Painting from photos: my approach
Although I mostly work from photographs, which I take myself, I try to avoid copying the photo(s) too literally. I talked about this in an earlier blog post where I asked if it’s OK to paint from photos, but I want to say some more on the subject today. In particular, the need to keep it simple…
An example of my approach relates to a painting I finished recently. Its title is Three Boats At Staithes. You can see the photo I worked from above. The painting appears below and is also in my Portfolio. You’ll notice that I chose to focus on just one aspect of the scene.
The location is a picturesque, old North Yorkshire fishing village, named Staithes. (It’s not an easy name to pronounce, Staithes, with that odd combination of ‘s’ and ‘th’ sounds.) A river, which I believe is known as Roxby Beck, flows out of a ravine on one side of the harbour. Local fishermen keep a few small boats moored on the riverside.
What interested me
Over the years, I’ve developed a sort of instinct for looking at a photo and picking out the features that might make a decent painting. In this case, I realised straight off that the three boats lying side by side in the lower right quarter were what interested me. I liked the boats for their pointed shapes and shadows and their colour schemes. I also liked the way that the sunlight was flaring off the edge of the farthest boat.
To keep it simple, I was aiming to accentuate the features I like and downplay everything else.
Simplifying the scene
So, I cropped the photo till the boats became the dominant element, cranked up the tonal contrast a bit and reduced the background – the river and the steep bank – to a single, shadowy mass.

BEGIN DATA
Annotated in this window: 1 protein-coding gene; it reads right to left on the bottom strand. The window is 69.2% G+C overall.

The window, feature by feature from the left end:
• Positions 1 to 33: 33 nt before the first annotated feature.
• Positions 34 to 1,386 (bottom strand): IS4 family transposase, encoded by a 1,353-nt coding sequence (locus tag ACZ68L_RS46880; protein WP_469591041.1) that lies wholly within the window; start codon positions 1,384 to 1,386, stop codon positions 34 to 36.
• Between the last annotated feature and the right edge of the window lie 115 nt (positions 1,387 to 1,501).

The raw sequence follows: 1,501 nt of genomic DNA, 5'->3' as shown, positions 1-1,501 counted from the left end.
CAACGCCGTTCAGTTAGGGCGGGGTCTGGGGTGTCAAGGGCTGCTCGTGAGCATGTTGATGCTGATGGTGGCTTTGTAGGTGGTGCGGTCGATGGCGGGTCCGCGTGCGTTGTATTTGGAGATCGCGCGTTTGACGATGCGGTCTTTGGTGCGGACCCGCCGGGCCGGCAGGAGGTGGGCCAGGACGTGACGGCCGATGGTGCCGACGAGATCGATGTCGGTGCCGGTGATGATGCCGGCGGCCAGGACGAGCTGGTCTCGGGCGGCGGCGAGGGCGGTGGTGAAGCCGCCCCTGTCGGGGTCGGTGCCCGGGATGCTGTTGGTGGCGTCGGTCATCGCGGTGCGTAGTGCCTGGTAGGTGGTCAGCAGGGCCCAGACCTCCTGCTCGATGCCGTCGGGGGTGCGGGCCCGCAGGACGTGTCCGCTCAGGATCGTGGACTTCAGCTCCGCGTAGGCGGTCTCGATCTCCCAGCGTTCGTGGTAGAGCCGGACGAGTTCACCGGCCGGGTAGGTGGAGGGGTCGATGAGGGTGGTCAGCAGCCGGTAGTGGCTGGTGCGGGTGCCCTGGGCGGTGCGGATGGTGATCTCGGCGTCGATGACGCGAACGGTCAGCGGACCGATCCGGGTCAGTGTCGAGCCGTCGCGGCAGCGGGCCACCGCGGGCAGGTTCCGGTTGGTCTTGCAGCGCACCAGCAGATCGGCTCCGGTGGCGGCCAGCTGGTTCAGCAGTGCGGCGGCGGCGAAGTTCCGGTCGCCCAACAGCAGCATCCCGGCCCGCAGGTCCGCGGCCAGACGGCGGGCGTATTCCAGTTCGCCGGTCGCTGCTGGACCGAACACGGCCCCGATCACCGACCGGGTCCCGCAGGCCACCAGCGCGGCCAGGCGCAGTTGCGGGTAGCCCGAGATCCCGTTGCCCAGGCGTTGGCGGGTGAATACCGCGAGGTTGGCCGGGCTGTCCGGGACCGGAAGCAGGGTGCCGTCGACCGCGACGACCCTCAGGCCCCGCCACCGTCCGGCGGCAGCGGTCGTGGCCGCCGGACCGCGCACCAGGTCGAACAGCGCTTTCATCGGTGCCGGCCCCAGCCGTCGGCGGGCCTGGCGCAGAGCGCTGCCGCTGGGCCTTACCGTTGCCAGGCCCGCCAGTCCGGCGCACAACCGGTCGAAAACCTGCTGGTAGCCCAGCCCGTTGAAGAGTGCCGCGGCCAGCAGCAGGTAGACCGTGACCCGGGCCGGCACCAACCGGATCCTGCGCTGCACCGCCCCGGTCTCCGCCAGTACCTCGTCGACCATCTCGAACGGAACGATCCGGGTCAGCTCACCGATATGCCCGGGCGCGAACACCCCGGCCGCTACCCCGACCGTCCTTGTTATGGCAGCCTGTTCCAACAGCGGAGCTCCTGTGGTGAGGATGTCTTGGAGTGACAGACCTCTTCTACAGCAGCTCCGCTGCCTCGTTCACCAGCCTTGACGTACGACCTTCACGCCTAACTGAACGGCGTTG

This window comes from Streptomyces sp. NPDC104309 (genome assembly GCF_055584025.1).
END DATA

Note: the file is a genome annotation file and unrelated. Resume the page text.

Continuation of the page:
When it came to applying paint to paper, I began with the foreground. The boats were resting on dried mud that was actually shiny, with strange, purplish markings. To simulate the mud, I laid down some pale green patches to indicate growths of algae (or whatever). Then I added random marks with a mauve mix of paint. Moving on, I added the dark background. The pigment is Neutral Tint. I took care to lighten the area above the light flares on the boat at the back.
I’d already simplified the scene in general by cropping the scene and merging the stuff in the background. I decided to continue the simplification process by omitting some details like the boats’ nameplates and several mooring ropes. The only ropes I included were the ones at the prows of the boats – just enough to suggest that the boats are securely tied up. I figured that if I put in every rope you can see in the photo, the result would be visually confusing for the viewer. Or, to put it another way, from a compositional viewpoint all those ropes seemed unnecessary.
Simplification can be an important tool for the artist!